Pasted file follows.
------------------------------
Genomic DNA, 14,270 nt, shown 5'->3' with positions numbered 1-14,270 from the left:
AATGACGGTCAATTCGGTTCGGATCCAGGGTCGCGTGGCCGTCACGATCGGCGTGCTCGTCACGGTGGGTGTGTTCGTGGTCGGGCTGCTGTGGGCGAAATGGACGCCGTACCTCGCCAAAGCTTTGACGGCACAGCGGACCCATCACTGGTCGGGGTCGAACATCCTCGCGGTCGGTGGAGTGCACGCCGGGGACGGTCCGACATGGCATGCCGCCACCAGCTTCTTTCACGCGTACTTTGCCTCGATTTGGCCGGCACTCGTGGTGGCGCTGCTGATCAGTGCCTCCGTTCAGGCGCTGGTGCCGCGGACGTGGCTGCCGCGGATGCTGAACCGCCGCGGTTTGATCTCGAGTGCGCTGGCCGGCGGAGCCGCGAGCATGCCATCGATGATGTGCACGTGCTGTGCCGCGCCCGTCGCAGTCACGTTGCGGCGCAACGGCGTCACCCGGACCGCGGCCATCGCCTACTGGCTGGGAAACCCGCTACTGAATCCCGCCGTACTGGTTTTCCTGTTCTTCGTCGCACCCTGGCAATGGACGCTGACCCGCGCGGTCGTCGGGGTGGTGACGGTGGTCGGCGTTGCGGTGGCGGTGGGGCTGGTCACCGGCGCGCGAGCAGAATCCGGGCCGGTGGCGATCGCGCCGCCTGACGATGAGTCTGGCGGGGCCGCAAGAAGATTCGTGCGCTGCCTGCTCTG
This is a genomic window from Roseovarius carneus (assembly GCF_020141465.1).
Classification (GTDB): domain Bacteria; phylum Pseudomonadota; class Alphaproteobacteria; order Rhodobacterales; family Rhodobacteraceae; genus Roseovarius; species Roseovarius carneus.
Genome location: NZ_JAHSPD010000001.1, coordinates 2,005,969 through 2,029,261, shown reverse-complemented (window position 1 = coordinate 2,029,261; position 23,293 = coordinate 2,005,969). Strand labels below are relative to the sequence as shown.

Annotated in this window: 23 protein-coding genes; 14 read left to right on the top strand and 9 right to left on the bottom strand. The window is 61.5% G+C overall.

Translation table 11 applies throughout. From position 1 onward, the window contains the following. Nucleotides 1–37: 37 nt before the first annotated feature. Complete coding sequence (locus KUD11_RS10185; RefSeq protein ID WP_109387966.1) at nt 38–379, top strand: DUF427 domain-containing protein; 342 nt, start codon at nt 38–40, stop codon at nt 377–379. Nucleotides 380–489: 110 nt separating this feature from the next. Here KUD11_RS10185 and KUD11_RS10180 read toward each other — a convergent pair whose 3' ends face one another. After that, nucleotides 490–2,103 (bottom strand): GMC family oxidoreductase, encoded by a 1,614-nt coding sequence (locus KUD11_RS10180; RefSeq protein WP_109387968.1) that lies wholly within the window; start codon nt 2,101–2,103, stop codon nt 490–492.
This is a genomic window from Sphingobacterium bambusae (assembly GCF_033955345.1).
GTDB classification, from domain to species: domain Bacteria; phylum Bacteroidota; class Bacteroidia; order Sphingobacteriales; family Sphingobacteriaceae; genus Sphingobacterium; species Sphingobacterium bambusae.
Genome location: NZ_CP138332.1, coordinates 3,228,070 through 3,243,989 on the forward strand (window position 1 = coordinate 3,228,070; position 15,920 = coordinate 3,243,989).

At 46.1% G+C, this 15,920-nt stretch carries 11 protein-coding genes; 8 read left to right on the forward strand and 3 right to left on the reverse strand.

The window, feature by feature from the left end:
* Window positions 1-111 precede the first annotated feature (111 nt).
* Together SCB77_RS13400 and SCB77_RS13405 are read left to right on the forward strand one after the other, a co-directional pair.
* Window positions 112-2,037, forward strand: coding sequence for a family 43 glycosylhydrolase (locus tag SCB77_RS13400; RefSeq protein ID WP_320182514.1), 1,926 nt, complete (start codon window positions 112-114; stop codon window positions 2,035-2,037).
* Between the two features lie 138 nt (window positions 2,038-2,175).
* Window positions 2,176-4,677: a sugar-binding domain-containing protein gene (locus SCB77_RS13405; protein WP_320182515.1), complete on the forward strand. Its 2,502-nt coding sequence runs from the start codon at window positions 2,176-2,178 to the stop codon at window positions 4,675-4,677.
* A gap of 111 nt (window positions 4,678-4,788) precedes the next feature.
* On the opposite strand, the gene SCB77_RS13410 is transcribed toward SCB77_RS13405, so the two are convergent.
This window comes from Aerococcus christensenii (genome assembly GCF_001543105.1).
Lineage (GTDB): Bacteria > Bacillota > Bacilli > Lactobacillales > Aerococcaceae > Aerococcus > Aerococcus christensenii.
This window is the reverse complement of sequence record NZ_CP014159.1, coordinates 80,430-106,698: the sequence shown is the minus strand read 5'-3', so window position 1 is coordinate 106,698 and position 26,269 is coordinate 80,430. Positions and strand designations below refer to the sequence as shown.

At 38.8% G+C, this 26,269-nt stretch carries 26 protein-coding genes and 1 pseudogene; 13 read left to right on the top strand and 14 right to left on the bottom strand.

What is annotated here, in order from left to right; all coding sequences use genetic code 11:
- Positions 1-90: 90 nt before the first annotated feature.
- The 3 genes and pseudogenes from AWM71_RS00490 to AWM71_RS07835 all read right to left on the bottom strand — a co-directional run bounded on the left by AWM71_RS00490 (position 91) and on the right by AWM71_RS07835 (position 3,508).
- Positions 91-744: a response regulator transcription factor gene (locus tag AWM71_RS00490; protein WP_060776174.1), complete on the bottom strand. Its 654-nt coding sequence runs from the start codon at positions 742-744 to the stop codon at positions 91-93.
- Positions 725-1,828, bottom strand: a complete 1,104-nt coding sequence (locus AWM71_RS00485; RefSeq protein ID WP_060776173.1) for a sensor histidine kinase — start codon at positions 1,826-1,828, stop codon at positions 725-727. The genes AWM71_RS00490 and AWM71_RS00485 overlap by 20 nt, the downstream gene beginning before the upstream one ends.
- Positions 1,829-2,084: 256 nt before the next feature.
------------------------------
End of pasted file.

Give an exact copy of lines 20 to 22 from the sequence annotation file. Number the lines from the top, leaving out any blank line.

This window comes from Aerococcus christensenii (genome assembly GCF_001543105.1).
Lineage (GTDB): Bacteria > Bacillota > Bacilli > Lactobacillales > Aerococcaceae > Aerococcus > Aerococcus christensenii.
This window is the reverse complement of sequence record NZ_CP014159.1, coordinates 80,430-106,698: the sequence shown is the minus strand read 5'-3', so window position 1 is coordinate 106,698 and position 26,269 is coordinate 80,430. Positions and strand designations below refer to the sequence as shown.